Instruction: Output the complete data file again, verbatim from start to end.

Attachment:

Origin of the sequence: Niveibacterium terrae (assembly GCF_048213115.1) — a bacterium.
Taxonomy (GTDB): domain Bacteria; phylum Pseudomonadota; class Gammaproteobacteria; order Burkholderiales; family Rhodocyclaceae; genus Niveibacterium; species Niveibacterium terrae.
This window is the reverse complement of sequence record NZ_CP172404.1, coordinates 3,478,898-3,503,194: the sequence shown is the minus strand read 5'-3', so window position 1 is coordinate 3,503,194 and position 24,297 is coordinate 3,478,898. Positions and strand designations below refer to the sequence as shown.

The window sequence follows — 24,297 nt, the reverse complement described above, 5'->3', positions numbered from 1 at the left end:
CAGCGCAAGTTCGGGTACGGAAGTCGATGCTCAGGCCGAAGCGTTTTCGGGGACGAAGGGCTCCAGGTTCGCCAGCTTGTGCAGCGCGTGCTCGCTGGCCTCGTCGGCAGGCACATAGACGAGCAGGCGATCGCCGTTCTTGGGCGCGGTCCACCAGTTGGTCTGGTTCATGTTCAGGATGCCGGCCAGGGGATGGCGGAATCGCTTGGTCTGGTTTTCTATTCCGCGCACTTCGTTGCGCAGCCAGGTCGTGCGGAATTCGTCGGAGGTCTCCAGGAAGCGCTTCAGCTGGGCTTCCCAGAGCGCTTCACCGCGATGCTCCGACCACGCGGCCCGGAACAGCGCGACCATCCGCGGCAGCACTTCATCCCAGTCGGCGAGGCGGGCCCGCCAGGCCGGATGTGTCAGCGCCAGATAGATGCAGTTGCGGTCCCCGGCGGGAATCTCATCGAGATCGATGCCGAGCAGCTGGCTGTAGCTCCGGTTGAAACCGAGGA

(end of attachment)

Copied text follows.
Origin of the sequence: Niveibacterium terrae (assembly GCF_048213115.1) — a bacterium.
Taxonomy (GTDB): domain Bacteria; phylum Pseudomonadota; class Gammaproteobacteria; order Burkholderiales; family Rhodocyclaceae; genus Niveibacterium; species Niveibacterium terrae.
This window is the reverse complement of sequence record NZ_CP172404.1, coordinates 3,478,898-3,503,194: the sequence shown is the minus strand read 5'-3', so window position 1 is coordinate 3,503,194 and position 24,297 is coordinate 3,478,898. Positions and strand designations below refer to the sequence as shown.

The window sequence follows — 24,297 nt, the reverse complement described above, 5'->3', positions numbered from 1 at the left end:
CAGCGCAAGTTCGGGTACGGAAGTCGATGCTCAGGCCGAAGCGTTTTCGGGGACGAAGGGCTCCAGGTTCGCCAGCTTGTGCAGCGCGTGCTCGCTGGCCTCGTCGGCAGGCACATAGACGAGCAGGCGATCGCCGTTCTTGGGCGCGGTCCACCAGTTGGTCTGGTTCATGTTCAGGATGCCGGCCAGGGGATGGCGGAATCGCTTGGTCTGGTTTTCTATTCCGCGCACTTCGTTGCGCAGCCAGGTCGTGCGGAATTCGTCGGAGGTCTCCAGGAAGCGCTTCAGCTGGGCTTCCCAGAGCGCTTCACCGCGATGCTCCGACCACGCGGCCCGGAACAGCGCGACCATCCGCGGCAGCACTTCATCCCAGTCGGCGAGGCGGGCCCGCCAGGCCGGATGTGTCAGCGCCAGATAGATGCAGTTGCGGTCCCCGGCGGGAATCTCATCGAGATCGATGCCGAGCAGCTGGCTGTAGCTCCGGTTGAAACCGAGGA